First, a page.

Boateng et al., (2008) observed that feeding PKC up to 40% to broilers, depressed body weight gain and feed efficiency at levels beyond 30%. Yeong and Mukherjee (1983) also observed that feeding 15 and 30% PKC to poultry without balancing the energy and other components of the diets affected feed intake. They observed that birds on lower levels of PKC (15%) had higher body weight gain and better feed to gain ratios than birds receiving rations with higher level (30%) of PKC. This suggests that reduction of the dietary energy, which accompanies PKC inclusion into poultry diets, may be a major problem in the feeding of this by-product. Poor palatability and lowered acceptability, attributable to the grittiness of such diets also resulted in consequent reduction in feed intake (Duran et al., 1990 and Hair-Bejo and Alimon, 1995).
Armas and Chicco (1977) fed 0, 15, 30 and 45% levels of PKC with or without lysine and methionine supplementation to 5-day old broiler chicks. They observed that the average weight at 4 or 6 weeks of age was less with 45% PKC diets than with other groups. They attributed the reduced performance of the birds as the levels of PKC increased in the rations to the increased level of dietary fibre, which resulted in depressed digestibility of other nutrients in the diets. It was further observed that the abdominal fat decreased significantly as the level of PKC in the diets of broiler chicks increased (Odunsi et al., 2002).
Palm kernel cake is less competitive. It is cheaper than GNC and soyabean meal. It has been worked on by many researchers and is known to have good nutrient profile. As a result, incorporating it in the diet of egg-type pullets will bring down the cost of feed which presently accounts for 60-70% of cost of production.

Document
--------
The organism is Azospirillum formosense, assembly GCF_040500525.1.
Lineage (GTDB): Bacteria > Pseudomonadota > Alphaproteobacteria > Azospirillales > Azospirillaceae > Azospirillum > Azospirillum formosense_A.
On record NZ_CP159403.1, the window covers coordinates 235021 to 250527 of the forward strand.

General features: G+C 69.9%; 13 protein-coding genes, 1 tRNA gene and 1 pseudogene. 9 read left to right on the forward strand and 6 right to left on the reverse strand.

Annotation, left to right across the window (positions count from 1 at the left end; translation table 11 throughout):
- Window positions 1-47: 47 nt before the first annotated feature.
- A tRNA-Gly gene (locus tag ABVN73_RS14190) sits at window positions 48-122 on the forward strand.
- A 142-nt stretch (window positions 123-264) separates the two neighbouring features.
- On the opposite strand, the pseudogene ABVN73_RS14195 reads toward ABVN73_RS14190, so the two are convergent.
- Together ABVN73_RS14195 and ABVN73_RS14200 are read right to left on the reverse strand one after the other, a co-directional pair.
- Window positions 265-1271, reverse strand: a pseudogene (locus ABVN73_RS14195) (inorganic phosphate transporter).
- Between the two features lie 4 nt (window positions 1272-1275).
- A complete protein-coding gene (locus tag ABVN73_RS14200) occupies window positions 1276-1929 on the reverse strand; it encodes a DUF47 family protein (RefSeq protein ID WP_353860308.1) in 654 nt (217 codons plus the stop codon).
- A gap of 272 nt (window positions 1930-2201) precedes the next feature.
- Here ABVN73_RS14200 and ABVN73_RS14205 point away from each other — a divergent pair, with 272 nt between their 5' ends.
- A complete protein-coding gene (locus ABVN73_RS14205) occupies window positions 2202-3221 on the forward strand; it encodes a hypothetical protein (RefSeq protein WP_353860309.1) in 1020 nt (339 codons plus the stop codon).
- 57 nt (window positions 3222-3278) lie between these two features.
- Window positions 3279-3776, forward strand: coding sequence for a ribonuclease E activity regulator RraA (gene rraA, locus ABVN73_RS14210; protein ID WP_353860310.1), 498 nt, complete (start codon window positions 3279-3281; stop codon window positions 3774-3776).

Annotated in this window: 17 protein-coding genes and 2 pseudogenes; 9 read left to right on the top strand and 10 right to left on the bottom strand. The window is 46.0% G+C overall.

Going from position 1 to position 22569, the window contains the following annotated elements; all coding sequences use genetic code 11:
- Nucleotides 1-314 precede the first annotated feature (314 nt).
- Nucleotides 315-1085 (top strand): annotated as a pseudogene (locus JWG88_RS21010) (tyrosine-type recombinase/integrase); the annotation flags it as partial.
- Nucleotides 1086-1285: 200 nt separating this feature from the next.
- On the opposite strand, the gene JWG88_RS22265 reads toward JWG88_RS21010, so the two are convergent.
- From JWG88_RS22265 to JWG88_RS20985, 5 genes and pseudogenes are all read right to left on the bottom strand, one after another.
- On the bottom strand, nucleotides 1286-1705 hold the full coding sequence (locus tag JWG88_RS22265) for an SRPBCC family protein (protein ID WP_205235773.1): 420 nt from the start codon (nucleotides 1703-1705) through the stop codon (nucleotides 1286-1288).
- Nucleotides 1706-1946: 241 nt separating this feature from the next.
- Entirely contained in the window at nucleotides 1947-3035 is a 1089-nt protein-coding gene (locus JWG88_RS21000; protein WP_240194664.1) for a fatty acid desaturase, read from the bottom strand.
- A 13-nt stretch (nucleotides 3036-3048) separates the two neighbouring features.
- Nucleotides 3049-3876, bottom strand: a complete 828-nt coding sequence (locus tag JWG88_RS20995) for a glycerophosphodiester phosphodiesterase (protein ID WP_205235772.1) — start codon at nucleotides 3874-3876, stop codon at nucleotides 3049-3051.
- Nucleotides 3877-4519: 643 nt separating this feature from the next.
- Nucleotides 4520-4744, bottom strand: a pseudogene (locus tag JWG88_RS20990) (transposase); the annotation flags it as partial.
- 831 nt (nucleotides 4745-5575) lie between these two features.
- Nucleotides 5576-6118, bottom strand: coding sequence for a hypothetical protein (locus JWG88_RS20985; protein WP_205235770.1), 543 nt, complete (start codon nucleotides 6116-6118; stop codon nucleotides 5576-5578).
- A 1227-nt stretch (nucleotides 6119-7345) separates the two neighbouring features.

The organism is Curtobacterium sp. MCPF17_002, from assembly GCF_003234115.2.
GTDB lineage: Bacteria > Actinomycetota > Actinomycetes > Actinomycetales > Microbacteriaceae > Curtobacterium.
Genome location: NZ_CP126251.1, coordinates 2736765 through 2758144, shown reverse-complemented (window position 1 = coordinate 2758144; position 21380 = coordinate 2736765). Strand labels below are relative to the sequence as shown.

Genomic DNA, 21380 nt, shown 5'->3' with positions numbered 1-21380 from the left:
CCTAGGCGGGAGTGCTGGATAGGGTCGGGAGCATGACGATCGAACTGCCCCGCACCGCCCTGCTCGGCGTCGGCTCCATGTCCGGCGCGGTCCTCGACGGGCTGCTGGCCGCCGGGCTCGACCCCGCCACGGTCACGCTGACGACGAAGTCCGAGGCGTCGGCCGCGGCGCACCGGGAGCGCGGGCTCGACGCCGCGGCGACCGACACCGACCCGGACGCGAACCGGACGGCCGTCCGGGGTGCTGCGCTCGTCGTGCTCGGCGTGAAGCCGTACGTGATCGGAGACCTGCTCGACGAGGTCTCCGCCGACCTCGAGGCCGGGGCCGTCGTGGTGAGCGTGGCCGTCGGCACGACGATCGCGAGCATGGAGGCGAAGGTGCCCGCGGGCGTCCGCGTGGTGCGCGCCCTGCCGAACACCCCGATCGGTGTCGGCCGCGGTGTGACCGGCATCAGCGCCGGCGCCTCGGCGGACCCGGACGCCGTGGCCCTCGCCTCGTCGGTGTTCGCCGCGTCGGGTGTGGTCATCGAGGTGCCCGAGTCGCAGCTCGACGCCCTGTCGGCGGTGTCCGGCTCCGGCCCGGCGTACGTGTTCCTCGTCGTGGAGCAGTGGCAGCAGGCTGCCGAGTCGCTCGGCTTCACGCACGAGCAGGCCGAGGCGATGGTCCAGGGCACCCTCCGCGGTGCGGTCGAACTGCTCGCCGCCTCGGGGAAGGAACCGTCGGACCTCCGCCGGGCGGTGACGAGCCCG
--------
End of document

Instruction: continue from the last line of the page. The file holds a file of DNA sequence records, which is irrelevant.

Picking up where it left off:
There is therefore the need for more studies on the possibility of using this cheap and more readily available protein source in diets of egg-type pullets.
The main objectives of this study are:-
- to evaluate the growth performance of egg-type pullets fed palm kernel cake.
- to determine the level at which PKC can be incorporated into the diets of chicks and growers.
- to evaluate the subsequent laying performance of birds previously fed PKC based diets during the growing phase.
- to investigate the cost effectiveness of using PKC in diets of chicks and growers.
- NULL HYPOTHESIS
- Growth performance of egg-type pullets will be affected when fed graded levels of PKC.
- Palm kernel cake cannot be incorporated at any level into the diets of chicks and growers.
- Subsequent laying performance of birds fed graded levels of PKC during the growing phase will be affected.
- No cost benefit is derived when PKC is incorporated in the diets of egg-type chicken.